November 20, 2009
No thanks. I’m hardly the target market for Chrome OS, but I fear (FEAR!) the privacy and security implications of moving to a non-local-storage model for everything I work on, especially when encryption of my data has no long-term guarantees whatsoever.
I appreciate science fiction’s portrayal of the future as a ubiquitous info portal (Accellerando) but this stretches my trust beyond its limit regardless of whether a company or government is in charge of the buy-in.
Diversification is the only safe route here. I want to see a plethora of physical-body devices with unique, user-programmable, layered encryption systems. I don’t want the data to be stored in a generic interoperable format; design an interoperable API instead. This abstraction means I can disable API access and my data is physically protected.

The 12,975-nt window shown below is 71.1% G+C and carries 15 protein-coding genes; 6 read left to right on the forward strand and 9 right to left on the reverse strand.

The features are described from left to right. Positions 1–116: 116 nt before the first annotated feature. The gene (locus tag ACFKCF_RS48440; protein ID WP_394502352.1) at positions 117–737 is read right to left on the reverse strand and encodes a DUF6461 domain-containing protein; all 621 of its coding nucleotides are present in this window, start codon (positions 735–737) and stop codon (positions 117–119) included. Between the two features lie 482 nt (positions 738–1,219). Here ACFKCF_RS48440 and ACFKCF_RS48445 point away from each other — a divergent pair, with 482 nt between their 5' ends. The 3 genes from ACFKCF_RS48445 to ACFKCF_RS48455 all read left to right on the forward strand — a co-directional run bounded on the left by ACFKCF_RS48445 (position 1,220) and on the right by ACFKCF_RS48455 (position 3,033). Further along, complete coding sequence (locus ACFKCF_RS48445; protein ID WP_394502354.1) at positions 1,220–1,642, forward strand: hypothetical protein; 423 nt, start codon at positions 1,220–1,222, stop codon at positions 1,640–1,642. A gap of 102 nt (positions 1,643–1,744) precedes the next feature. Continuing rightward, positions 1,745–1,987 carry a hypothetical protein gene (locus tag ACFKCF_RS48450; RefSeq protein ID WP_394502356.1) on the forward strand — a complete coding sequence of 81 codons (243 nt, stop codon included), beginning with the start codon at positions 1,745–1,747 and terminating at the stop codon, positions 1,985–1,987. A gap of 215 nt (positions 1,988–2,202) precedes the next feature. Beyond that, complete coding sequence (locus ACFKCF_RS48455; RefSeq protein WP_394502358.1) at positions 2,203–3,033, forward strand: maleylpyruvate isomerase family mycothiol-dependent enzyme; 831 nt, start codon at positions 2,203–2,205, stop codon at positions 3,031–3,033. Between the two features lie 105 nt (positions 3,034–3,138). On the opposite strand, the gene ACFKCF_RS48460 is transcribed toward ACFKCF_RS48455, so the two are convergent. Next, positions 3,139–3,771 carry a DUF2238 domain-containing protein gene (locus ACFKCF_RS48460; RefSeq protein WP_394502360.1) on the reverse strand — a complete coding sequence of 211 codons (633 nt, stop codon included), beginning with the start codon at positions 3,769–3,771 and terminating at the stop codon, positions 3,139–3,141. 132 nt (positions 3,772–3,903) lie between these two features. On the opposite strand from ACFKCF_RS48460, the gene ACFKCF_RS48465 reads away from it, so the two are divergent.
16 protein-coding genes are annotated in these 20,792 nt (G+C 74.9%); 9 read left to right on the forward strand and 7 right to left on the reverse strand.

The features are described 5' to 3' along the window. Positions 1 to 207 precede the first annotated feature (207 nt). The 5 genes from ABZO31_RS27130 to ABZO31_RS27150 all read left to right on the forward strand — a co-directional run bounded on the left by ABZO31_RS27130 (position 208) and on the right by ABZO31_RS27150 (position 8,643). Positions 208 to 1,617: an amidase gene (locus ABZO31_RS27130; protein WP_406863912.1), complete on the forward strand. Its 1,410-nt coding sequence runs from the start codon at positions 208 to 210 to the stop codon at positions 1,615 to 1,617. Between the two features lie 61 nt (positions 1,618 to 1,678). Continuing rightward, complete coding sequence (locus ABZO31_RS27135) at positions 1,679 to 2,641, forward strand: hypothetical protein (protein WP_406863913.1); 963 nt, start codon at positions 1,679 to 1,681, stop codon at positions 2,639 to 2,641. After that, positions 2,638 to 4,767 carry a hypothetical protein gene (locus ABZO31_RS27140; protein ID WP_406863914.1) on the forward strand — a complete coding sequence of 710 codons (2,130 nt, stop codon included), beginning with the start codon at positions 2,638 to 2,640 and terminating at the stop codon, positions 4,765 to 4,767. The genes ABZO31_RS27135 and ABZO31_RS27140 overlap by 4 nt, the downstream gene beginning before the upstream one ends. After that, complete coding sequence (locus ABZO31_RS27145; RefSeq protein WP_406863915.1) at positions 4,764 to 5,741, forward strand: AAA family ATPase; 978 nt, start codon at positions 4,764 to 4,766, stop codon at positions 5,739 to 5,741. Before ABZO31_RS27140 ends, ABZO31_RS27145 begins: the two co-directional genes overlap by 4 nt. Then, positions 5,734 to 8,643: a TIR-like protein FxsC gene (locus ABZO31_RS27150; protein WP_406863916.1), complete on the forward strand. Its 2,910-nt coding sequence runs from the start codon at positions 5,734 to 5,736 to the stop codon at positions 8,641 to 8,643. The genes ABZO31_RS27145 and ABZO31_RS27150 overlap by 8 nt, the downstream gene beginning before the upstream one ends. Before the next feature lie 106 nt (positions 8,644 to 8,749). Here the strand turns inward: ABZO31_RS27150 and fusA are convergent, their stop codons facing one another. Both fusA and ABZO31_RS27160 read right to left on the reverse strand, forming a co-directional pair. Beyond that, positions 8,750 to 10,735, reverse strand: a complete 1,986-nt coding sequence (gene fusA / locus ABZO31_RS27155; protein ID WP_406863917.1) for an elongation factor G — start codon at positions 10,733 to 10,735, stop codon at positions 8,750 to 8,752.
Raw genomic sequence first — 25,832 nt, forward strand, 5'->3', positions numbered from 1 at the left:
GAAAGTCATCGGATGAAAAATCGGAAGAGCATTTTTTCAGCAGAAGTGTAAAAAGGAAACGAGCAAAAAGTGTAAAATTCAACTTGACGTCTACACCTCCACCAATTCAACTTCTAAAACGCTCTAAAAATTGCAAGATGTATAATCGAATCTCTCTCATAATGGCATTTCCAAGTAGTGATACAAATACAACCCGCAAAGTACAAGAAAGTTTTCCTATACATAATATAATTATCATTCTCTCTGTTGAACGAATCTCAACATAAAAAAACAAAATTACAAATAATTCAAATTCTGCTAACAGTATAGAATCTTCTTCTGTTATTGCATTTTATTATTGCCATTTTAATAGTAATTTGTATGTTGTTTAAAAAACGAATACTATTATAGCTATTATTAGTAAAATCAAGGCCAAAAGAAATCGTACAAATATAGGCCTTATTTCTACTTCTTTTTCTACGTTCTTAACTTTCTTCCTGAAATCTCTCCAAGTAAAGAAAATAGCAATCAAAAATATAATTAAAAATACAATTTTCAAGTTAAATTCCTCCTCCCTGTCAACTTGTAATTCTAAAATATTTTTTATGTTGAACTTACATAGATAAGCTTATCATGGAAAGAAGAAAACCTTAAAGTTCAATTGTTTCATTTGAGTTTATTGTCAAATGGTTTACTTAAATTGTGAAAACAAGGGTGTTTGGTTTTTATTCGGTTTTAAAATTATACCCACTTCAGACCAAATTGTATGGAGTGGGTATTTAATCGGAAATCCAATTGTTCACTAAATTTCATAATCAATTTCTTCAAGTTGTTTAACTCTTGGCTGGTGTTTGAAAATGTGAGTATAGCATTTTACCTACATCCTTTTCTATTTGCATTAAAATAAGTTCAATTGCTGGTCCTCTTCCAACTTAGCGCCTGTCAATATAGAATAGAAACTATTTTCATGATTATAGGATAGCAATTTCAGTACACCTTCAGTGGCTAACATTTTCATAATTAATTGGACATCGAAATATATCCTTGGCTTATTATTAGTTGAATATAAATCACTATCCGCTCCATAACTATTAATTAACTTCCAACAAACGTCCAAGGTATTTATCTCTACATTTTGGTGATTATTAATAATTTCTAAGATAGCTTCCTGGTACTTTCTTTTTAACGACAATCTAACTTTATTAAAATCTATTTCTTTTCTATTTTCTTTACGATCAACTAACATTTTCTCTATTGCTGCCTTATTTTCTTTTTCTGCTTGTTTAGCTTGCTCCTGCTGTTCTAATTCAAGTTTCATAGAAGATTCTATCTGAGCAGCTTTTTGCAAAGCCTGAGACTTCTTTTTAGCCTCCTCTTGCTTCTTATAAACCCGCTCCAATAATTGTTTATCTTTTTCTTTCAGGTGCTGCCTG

Google and co have clearly determined (I think correctly) that the way to ensure long-term freedom of the human race from tyranny is to enable unbroken communication, access to information and learning resources, and demand us to be altruistic and honest for fear of the greater trust-web being broken. I seriously think we’ll reach a point where the trust-web will be so important that it’ll become sacrosanct, with violators given the future equivalent of corporal punishment: the denial of access to information.
We see the roots of this in our economic system, where the greater good is served by maintaining faith in the value of others. Note how many regulations we need to hold this system together against the multitudes who want to cheat and scam for personal benefit; when exposed their punishment is the denial of further influence upon the system.
Until we make a diety of the trust-web, security and privacy are the biggest concerns. We should always have an exit, an opt-out in the form of personal encryption and removal of our data from the public eye. I don’t trust centralised systems.